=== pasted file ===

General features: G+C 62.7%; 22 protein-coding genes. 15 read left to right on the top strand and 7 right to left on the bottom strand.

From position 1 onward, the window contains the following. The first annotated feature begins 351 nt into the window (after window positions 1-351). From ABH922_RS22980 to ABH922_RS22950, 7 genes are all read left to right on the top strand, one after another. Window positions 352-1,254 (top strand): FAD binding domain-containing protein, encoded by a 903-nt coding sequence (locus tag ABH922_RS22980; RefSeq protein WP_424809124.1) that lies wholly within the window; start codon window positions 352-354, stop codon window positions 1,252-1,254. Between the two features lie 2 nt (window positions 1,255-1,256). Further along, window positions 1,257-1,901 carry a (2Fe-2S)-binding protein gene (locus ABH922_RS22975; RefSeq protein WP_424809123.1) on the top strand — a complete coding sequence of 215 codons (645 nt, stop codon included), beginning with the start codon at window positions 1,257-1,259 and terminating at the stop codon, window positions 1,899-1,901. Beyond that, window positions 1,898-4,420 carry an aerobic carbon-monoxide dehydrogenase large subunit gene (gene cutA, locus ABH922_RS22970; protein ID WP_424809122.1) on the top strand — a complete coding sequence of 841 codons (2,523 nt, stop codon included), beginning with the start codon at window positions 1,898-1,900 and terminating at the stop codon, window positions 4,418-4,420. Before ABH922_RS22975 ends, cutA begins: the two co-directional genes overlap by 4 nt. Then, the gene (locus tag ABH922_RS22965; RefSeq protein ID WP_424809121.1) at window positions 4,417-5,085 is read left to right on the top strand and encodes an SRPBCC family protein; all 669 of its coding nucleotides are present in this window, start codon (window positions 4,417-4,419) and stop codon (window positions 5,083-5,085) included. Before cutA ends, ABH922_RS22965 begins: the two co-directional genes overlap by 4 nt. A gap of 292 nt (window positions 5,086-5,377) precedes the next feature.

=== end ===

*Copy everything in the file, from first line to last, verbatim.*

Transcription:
General features: G+C 62.7%; 22 protein-coding genes. 15 read left to right on the top strand and 7 right to left on the bottom strand.

From position 1 onward, the window contains the following. The first annotated feature begins 351 nt into the window (after window positions 1-351). From ABH922_RS22980 to ABH922_RS22950, 7 genes are all read left to right on the top strand, one after another. Window positions 352-1,254 (top strand): FAD binding domain-containing protein, encoded by a 903-nt coding sequence (locus tag ABH922_RS22980; RefSeq protein WP_424809124.1) that lies wholly within the window; start codon window positions 352-354, stop codon window positions 1,252-1,254. Between the two features lie 2 nt (window positions 1,255-1,256). Further along, window positions 1,257-1,901 carry a (2Fe-2S)-binding protein gene (locus ABH922_RS22975; RefSeq protein WP_424809123.1) on the top strand — a complete coding sequence of 215 codons (645 nt, stop codon included), beginning with the start codon at window positions 1,257-1,259 and terminating at the stop codon, window positions 1,899-1,901. Beyond that, window positions 1,898-4,420 carry an aerobic carbon-monoxide dehydrogenase large subunit gene (gene cutA, locus ABH922_RS22970; protein ID WP_424809122.1) on the top strand — a complete coding sequence of 841 codons (2,523 nt, stop codon included), beginning with the start codon at window positions 1,898-1,900 and terminating at the stop codon, window positions 4,418-4,420. Before ABH922_RS22975 ends, cutA begins: the two co-directional genes overlap by 4 nt. Then, the gene (locus tag ABH922_RS22965; RefSeq protein ID WP_424809121.1) at window positions 4,417-5,085 is read left to right on the top strand and encodes an SRPBCC family protein; all 669 of its coding nucleotides are present in this window, start codon (window positions 4,417-4,419) and stop codon (window positions 5,083-5,085) included. Before cutA ends, ABH922_RS22965 begins: the two co-directional genes overlap by 4 nt. A gap of 292 nt (window positions 5,086-5,377) precedes the next feature.